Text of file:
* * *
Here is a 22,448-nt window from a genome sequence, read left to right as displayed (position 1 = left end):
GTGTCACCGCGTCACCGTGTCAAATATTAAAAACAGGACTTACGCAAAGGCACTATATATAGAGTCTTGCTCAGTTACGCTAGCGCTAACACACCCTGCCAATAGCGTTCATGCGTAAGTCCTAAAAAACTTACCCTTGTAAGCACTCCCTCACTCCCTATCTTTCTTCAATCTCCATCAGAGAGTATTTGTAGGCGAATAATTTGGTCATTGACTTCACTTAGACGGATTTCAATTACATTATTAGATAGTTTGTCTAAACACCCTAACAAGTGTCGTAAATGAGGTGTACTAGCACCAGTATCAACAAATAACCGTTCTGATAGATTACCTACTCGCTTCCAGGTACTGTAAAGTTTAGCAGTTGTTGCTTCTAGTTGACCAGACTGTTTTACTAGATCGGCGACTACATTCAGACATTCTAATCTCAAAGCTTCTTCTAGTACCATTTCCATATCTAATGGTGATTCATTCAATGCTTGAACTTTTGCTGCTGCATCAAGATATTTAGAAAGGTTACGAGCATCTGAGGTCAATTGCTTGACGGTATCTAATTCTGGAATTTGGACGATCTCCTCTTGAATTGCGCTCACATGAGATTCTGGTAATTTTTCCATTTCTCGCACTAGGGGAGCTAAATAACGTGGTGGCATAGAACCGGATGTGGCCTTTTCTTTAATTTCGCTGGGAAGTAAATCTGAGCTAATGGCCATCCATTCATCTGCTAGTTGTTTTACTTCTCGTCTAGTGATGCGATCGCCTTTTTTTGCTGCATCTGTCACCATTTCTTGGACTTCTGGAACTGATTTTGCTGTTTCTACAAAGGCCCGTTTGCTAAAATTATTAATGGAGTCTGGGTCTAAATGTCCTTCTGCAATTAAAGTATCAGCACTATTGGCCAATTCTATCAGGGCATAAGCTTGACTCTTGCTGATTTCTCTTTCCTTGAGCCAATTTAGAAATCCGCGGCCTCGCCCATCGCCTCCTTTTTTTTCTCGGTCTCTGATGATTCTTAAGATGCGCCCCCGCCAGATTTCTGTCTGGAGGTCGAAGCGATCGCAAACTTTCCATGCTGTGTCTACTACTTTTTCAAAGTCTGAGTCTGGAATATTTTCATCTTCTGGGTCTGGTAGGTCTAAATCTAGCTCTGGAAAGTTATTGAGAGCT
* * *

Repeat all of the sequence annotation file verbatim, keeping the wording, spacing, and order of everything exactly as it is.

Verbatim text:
Here is a 22,448-nt window from a genome sequence, read left to right as displayed (position 1 = left end):
GTGTCACCGCGTCACCGTGTCAAATATTAAAAACAGGACTTACGCAAAGGCACTATATATAGAGTCTTGCTCAGTTACGCTAGCGCTAACACACCCTGCCAATAGCGTTCATGCGTAAGTCCTAAAAAACTTACCCTTGTAAGCACTCCCTCACTCCCTATCTTTCTTCAATCTCCATCAGAGAGTATTTGTAGGCGAATAATTTGGTCATTGACTTCACTTAGACGGATTTCAATTACATTATTAGATAGTTTGTCTAAACACCCTAACAAGTGTCGTAAATGAGGTGTACTAGCACCAGTATCAACAAATAACCGTTCTGATAGATTACCTACTCGCTTCCAGGTACTGTAAAGTTTAGCAGTTGTTGCTTCTAGTTGACCAGACTGTTTTACTAGATCGGCGACTACATTCAGACATTCTAATCTCAAAGCTTCTTCTAGTACCATTTCCATATCTAATGGTGATTCATTCAATGCTTGAACTTTTGCTGCTGCATCAAGATATTTAGAAAGGTTACGAGCATCTGAGGTCAATTGCTTGACGGTATCTAATTCTGGAATTTGGACGATCTCCTCTTGAATTGCGCTCACATGAGATTCTGGTAATTTTTCCATTTCTCGCACTAGGGGAGCTAAATAACGTGGTGGCATAGAACCGGATGTGGCCTTTTCTTTAATTTCGCTGGGAAGTAAATCTGAGCTAATGGCCATCCATTCATCTGCTAGTTGTTTTACTTCTCGTCTAGTGATGCGATCGCCTTTTTTTGCTGCATCTGTCACCATTTCTTGGACTTCTGGAACTGATTTTGCTGTTTCTACAAAGGCCCGTTTGCTAAAATTATTAATGGAGTCTGGGTCTAAATGTCCTTCTGCAATTAAAGTATCAGCACTATTGGCCAATTCTATCAGGGCATAAGCTTGACTCTTGCTGATTTCTCTTTCCTTGAGCCAATTTAGAAATCCGCGGCCTCGCCCATCGCCTCCTTTTTTTTCTCGGTCTCTGATGATTCTTAAGATGCGCCCCCGCCAGATTTCTGTCTGGAGGTCGAAGCGATCGCAAACTTTCCATGCTGTGTCTACTACTTTTTCAAAGTCTGAGTCTGGAATATTTTCATCTTCTGGGTCTGGTAGGTCTAAATCTAGCTCTGGAAAGTTATTGAGAGCT